A federal judge has ruled unconstitutional South Dakota Initiated Measure 24, a state law which would have banned Americans from other states from contributing to ballot measure campaigns in South Dakota. The Institute for Free Speech and former South Dakota Attorney General Marty Jackley represented a coalition of trade associations, an advocacy group, and a former South Dakota resident in a challenge to the law.
“Today’s ruling is a big win for free speech. Government cannot ban speech simply because it dislikes who is speaking. South Dakotans have the right to hear messages from all Americans,” said Institute for Free Speech Legal Director Allen Dickerson.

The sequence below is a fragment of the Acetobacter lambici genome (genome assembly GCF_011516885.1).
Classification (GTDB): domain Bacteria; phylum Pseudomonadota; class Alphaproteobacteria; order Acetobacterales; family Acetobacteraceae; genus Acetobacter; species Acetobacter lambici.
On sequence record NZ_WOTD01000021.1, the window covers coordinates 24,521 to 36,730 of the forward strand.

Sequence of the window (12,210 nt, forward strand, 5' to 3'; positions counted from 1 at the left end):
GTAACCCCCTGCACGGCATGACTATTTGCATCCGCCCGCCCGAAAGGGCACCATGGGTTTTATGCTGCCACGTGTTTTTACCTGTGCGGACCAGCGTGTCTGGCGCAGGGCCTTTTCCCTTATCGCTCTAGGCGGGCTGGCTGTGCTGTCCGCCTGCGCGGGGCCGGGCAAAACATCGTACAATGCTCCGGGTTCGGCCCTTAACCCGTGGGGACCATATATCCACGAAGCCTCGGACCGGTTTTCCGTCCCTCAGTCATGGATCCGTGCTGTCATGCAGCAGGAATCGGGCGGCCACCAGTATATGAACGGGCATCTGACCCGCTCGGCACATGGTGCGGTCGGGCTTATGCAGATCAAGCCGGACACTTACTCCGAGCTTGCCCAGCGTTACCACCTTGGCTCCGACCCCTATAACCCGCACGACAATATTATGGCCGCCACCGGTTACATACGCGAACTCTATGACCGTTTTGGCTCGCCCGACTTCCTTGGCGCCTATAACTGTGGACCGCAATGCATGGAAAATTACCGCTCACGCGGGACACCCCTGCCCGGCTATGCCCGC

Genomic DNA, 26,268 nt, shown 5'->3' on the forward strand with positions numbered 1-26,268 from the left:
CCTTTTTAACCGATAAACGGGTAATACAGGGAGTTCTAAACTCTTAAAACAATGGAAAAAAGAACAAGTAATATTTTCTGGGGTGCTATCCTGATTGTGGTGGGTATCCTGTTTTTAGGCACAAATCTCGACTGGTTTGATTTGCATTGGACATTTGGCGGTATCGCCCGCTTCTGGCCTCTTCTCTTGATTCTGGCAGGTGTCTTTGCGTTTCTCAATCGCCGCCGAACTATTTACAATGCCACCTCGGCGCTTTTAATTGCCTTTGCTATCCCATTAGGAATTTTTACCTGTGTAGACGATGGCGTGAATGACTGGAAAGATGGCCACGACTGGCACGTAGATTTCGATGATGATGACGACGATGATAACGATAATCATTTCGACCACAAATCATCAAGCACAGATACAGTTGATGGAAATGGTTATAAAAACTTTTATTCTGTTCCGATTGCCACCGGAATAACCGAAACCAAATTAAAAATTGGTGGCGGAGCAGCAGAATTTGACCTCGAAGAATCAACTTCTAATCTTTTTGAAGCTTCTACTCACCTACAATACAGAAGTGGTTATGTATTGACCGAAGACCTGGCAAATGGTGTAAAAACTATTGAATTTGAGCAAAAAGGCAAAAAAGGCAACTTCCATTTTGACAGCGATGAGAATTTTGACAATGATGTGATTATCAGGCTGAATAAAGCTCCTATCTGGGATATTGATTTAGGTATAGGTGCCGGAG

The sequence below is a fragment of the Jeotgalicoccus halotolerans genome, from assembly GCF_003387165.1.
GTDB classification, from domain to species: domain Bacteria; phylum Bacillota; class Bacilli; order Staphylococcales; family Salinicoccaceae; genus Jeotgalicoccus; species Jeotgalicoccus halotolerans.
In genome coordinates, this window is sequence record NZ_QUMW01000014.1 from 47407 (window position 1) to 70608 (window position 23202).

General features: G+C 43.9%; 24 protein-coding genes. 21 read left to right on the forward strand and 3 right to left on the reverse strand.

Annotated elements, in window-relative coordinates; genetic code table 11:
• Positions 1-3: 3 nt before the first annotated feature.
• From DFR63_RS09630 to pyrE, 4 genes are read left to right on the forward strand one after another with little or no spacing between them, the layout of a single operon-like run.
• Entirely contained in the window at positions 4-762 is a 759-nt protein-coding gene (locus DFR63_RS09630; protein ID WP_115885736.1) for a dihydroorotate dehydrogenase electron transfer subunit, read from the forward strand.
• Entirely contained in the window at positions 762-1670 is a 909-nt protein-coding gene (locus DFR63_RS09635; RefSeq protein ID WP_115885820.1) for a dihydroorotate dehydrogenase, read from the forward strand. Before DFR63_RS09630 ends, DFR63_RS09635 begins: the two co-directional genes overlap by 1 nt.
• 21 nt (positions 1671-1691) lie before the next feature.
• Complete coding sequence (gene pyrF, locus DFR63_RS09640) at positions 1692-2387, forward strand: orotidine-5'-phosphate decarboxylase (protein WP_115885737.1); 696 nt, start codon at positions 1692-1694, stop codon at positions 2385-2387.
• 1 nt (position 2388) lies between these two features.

Plaintiffs in the case include the South Dakota Newspaper Association, South Dakota Retailers Association, South Dakota Broadcasters Association, South Dakota Chamber Ballot Action Committee, Thomas Barnett, Jr., and Americans for Prosperity. The law was also challenged by SD Voice and Cory Heidelberger. The judge’s ruling applies to both cases.
The law was ruled unconstitutional under both the First Amendment and the Commerce Clause.
“The evidence presented in this case demonstrates how important out-of-state contributions are for the ballot question committees to pursue political speech. The State cannot enact restrictions that so completely prevent those pursuing unpopular laws from amassing the resources necessary for effective advocacy,” wrote Judge Charles B. Kornmann.
The state will now have the opportunity to appeal the ruling. The Institute for Free Speech is committed to ensuring that every American’s First Amendment right to free political speech is respected across the country.